Many black women are forcefully and rightfully resisting the cultural norm that dictates that a white standard of beauty is an appropriate barometer with which to evaluate a woman's attractiveness and worth — and on Wednesday, Academy Award-winner Lupita Nyong'o joined those ranks, much to everyone's delight. To be clear, no woman should be judged by her appearance, but Nyong'o is reiterating the importance of representation for black women and girls and celebrating their bodies, skin, and hair. So, naturally, Nyong'o called out Vogue for misattributing her Met Gala hair like a boss after the magazine compared her "sky-scraping style" to that of Audrey Hepburn following the glamorous Monday night event.
Nyong'o looked gorgeous with her hair pulled up high over her head in a seemingly gravity-defying 'do and a shimmery jade gown meant to correspond with the night's official theme, "Manus x Machina: Fashion in an Age of Technology." On Tuesday, Vogue's Laird Borelli Persson noted that although Nyong'o had mentioned inspirations for her look ranging from The Matrix to Nina Simone, she added, "The sculptural style is also reminiscent of the updo Audrey Hepburn sported in a 1963 Vogue shoot." The post is titled "Is Lupita Nyong’o the New Audrey Hepburn? Celebrating the Star’s Met Gala Hair."
Ever classy, the 12 Years A Slave actress gracefully diverted the comparison from the white starlet of past generations on Instagram, redirecting the focus instead on her real inspiration. "Hair Inspiration," she wrote in the caption. "Check."
The post leaves no question that Nyong'o drew her inspiration from black and African women rather than Hepburn. Nyong'o rightfully does not feel any need to validate her appearance through the lens of white standards.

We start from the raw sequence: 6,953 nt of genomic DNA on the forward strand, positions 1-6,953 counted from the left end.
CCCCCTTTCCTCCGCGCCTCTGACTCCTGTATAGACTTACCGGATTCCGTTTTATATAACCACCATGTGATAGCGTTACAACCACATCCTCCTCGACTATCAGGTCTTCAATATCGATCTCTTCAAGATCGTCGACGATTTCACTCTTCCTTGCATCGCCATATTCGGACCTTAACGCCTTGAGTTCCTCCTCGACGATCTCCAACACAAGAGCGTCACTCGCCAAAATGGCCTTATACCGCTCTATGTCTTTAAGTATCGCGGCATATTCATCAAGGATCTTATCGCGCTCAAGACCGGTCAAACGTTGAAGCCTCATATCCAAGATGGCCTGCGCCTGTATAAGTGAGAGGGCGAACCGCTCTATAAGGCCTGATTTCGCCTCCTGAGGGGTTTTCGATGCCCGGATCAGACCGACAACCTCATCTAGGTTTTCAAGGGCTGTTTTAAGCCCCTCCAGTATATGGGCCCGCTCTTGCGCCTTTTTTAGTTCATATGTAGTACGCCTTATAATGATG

After being awarded the Best Breakthrough Performance Award at Essence's Black Women in Hollywood Luncheon in 2014, Nyong'o gave a speech about how it's imperative that all types of beauty be represented in popular culture, even referencing her own self-hate and desire for lighter skin as a girl and teenager:
Around me, the preference for light skin prevailed. To the beholders that I thought mattered, I was still un-beautiful ... Finally, I realized that beauty was not a thing that I could acquire or consume. It was something I just had to be.
In an excellent essay for Romper, Margaret E. Jacobsen similarly explains why she tells her black daughter that she is beautiful every single day:
We're taught early on that our skin — the shade that differs in so many hues of blacks and browns and tans — isn't beautiful, but have you seen the way our colors come alive? We're told that because our hair doesn't lay silky or straight it isn't considered beautiful, but our braids and locs are breathtaking. Oppressors have have shamed, policed, and sexualized our bodies, but they will not call our figures beautiful.
Nyong'o's reaction to the Audrey Hepburn comparison and her powerful, public words about representation could make a huge positive impact on little girls like Jacobsen's daughter, while proudly fighting the lie that there is only one way to be beautiful. It's a message that everyone, in all our diversity, can and should appreciate.